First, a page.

Memorial of St. Catherine of Siena, Virgin and Doctor of the Church
Today is the feast of St. Catherine of Sienna, 1347-1880. Hers was one of those voices from the Middle Ages which continues to bring wisdom and virtue to our modern times. She was declared a doctor of the Church in 1970. She became a Dominican tertiary and was a mystic known for her writings and ascetical way of life. Although coming from a very different time in history she provides a helpful backdrop to the liturgical readings for today.
Had she been present, she would have applauded St. Paul taking the opportunity to give his missionary exhortation in the first reading. She would urge St. Paul and all missionaries to be courageous just as she was in sharing the truth of the Gospels even if it meant confronting those who were in positions of leadership to reach out in compassion. The end of the first reading has St. Paul coming to the point where St. John the Baptist acknowledges his own unworthiness, even to untie the Lord’s sandals. It ends on a note of humility.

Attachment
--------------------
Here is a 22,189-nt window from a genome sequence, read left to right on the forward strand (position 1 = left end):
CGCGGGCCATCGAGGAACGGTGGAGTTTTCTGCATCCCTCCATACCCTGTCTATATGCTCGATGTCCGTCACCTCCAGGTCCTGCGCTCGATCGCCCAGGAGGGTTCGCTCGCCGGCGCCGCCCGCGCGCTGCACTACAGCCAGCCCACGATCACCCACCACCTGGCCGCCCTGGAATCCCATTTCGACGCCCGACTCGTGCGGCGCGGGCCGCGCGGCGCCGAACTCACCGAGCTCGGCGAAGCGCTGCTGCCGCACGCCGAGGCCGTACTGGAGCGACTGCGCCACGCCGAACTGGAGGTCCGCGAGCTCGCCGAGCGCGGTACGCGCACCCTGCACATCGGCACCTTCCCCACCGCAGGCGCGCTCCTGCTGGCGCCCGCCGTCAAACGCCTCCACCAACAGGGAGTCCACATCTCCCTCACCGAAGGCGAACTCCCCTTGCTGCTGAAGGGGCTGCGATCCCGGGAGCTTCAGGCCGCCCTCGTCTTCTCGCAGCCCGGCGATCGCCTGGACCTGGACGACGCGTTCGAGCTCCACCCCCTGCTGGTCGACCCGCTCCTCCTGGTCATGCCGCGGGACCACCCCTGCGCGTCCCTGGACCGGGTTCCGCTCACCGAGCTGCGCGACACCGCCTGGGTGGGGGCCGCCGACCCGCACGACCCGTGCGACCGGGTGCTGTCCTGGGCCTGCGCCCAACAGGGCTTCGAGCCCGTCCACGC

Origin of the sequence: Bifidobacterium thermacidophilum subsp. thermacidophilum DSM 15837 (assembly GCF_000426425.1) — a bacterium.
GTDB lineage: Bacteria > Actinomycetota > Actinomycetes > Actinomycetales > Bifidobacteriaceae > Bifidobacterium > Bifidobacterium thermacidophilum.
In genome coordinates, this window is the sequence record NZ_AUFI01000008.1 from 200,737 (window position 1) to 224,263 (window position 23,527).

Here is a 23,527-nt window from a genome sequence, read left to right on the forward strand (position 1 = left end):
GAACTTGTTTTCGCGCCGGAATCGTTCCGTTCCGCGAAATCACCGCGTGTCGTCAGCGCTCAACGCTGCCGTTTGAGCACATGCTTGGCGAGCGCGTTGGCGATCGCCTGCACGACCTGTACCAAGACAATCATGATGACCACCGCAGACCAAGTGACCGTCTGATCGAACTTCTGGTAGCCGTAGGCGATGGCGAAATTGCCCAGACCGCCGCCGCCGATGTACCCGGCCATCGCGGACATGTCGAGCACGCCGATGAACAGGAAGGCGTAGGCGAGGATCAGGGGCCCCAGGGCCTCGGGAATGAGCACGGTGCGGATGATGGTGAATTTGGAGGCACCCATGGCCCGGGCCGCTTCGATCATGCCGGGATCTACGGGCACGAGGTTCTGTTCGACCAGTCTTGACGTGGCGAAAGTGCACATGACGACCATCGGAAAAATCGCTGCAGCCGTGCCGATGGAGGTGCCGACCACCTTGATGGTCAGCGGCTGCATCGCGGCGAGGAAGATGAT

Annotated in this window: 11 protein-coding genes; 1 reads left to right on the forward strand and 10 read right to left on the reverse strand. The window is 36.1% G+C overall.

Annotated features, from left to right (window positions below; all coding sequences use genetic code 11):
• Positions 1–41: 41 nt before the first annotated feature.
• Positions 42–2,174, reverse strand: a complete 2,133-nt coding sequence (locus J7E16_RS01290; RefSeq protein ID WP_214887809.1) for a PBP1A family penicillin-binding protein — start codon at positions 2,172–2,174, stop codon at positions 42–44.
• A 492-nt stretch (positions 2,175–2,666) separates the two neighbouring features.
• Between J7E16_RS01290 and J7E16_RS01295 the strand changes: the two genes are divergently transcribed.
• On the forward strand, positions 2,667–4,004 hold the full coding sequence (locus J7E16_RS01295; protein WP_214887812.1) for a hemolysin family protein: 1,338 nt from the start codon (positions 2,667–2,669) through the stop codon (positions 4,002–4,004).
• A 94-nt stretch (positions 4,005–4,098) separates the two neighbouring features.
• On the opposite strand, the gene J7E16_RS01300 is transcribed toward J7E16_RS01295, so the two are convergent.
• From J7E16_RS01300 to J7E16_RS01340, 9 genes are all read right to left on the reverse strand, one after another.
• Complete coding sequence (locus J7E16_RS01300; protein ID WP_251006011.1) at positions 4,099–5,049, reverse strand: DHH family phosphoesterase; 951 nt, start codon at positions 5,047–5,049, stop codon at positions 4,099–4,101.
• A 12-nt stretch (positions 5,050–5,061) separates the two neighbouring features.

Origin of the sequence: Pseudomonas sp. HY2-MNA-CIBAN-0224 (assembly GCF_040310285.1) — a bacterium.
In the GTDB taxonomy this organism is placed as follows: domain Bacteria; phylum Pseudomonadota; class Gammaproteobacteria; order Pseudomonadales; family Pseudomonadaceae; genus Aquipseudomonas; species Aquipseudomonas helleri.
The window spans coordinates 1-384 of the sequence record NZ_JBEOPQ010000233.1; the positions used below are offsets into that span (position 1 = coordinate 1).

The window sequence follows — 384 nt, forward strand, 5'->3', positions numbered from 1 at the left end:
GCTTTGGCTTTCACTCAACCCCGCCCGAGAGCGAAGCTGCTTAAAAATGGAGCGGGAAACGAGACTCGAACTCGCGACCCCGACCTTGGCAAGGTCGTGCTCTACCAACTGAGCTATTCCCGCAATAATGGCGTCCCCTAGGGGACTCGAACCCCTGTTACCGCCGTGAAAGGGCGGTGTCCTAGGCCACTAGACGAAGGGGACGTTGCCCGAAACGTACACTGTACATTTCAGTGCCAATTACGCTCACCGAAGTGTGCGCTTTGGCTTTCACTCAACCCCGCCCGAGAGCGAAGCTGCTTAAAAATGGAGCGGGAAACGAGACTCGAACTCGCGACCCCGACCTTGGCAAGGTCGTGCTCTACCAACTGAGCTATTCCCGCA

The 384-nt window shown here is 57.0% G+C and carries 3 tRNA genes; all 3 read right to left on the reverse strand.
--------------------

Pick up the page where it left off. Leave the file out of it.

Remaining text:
The Gospel picks up on this note of humility. Jesus is teaching his disciples the most profound example of humble service. They have just seen Jesus their Rabbi washing their feet which was the work of a slave. Serving one another in genuine love taps into renewable energy and a new world view. Perhaps this is the secret the saints of old and the saints of today can share with us. No one can operate on a consistent level of generosity and kindness unless they are convinced that their relationship with Christ is real and it is always, and first of all, the ongoing gift of the Father.
Reflection: Can I see that true joy and freedom in my life must always come from genuine humble service?
Reflection by Fr. Daniel Petsche, OSB